The bottom upper seeks out, and evaluates, the evidence he can find on his subject. He tries to investigate the facts critically. He cultivates and improves his bullshit meter. He uses it to detect things that don’t look quite right, that don’t add up, that seem to contradict facts he knows or believes, or which may repay further investigation. And he values science, and the scientific method which lies at its heart.

In contrast, many top downers hold that facts can be different for different individuals, groups or cultures; and that feelings are often more important than facts. In this view, there is no such thing as objective truth. The top downer can thus ignore or deny evidence, when it fails to fit his pre-conceived notions. He is often unwilling to change his mind, even when presented with a strong case for doing so. He may find little value in science. Or he may even try to pass off as science ideas which are not, in reality, worthy of the name scientific.


The bottom up thinker can conceive that, among the moral rules in diverse cultures, there is a core that is (or should be) common to all. He is attracted to the idea of moral universalism. That is, that what is right for one to do, is right for another to do in similar circumstances, and vice versa. And it’s in this sense, he thinks, that all human beings are equal. He doesn’t know what, precisely, the ethical core should be; and he’s aware that it’s a hard problem. But if he has a particular interest in ethics, he will seek to understand and to elicit this core as best he can.

I myself have thought about this issue for many years. The ethical core, as I understand it, begins with three ideas: peacefulness, honesty and respect for others’ rights. I’ve made attempts to list the rights, and I know my list is nowhere near perfect as yet. But they include fundamental rights like life and property. They include what I call rights of non-impedance, like freedom of movement and of association. And they include the presumption of freedom – that, if there is no good reason to prohibit something, then it must be OK to do it – and a right to self-defence. The core must also include the notion of justice. I conceive it thus: “Everyone deserves to be treated, over the long term and in the round, at least as well as he or she treats others.”

Further, the core must include a clear idea of personal responsibility. For example: We should not intentionally do unjust harm to others. We should compensate those to whom we inadvertently or unavoidably do unjust harm. And we should strive to be independent, and not to let ourselves become a drain on others. Moreover, we must always act in good faith. When we have made promises to others, we must strive to keep our side of the bargain, as long as the other party keeps his. And if we choose to have children, we must take responsibility for bringing them up and educating them until they can function fully as human beings.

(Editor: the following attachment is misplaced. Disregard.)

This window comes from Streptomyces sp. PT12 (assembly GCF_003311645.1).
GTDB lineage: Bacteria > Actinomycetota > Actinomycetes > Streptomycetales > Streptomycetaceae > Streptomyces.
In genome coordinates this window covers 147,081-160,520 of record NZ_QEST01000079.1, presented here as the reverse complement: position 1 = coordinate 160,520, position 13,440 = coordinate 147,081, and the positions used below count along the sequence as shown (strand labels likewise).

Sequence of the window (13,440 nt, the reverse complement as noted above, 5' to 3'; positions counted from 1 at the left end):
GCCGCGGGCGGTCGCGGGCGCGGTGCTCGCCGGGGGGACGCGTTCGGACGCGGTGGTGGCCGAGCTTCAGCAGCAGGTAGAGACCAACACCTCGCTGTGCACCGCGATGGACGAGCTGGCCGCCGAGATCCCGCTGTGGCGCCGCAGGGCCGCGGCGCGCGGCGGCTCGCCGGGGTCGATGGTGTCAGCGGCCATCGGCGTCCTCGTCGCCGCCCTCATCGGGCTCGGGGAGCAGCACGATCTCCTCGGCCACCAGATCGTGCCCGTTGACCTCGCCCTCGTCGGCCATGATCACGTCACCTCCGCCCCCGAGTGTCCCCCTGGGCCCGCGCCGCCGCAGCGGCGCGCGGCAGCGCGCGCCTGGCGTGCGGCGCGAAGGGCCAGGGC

I recognize, however, that other bottom uppers are likely to have different conceptions of the ethical core. This isn’t “settled science” yet. We must, therefore, be tolerant of those with different ideas, as long as they are equally tolerant towards us. And our motto, in the final analysis, must be: “live and let live.”

In contrast, many top downers are moral relativists. They deny that there are any ethical rules which apply to everyone. Further, some maintain that right and wrong are merely cultural tastes. Some of them run aground on the libertine Scylla of “anything goes.” Others, perhaps most, let themselves be sucked into the authoritarian Charybdis of “might makes right.” They deny moral equality, holding that some (rulers) should have moral rights over and above others (subjects). In place of moral equality, many promote the conceit of equality of outcome for all. And they not only deny real rights, like property and freedom of movement and of association, but also wrongly promote aspirations like social security and “free” education to the status of rights.

Moreover, top downers are very often dishonest. They seem to have no shame about lying or misleading, or failing to deliver on their promises. And they often act in bad faith, too.

Top downers also like to deny the idea of objective or individual justice, substituting for it “social justice” or some other caricature of justice. They often duck personal, individual responsibility for what they do, and seek to evade accountability. Instead, they try to claim that some collective “we” bears responsibility for the ills of the world. This frequently leads them to behave as hypocrites. For example, promoting policies that aim to force others to make sacrifices, but failing to make any such sacrifices themselves.

Society, community and fellowship

For the bottom upper, the fundamental unit of society is the individual. The family is important, too. For the family is the smallest social unit which can survive indefinitely. Beyond the family, when individuals associate, the process must be voluntary and bottom up. As Herbert Spencer put it: “Society exists for the benefit of its members, not the members for the benefit of society.”

The bottom up thinker feels community with those, who behave civilly and cordially towards him. He prefers the company of those who, like him, seek truth and strive to obey basic moral rules such as peacefulness, honesty and respect for rights. So, he seeks to judge others not by who they are, but by what they do, how they behave and what they say. Thus, he cares about his fellow human beings; that is, those who behave both as convivial human beings and as his fellows. And he prefers to associate and to trade with these people, rather than with top downers. Further, he knows that everyone is different. So, he strives to be tolerant of differences in received characteristics such as race, religion or nationality, and in lifestyle preferences.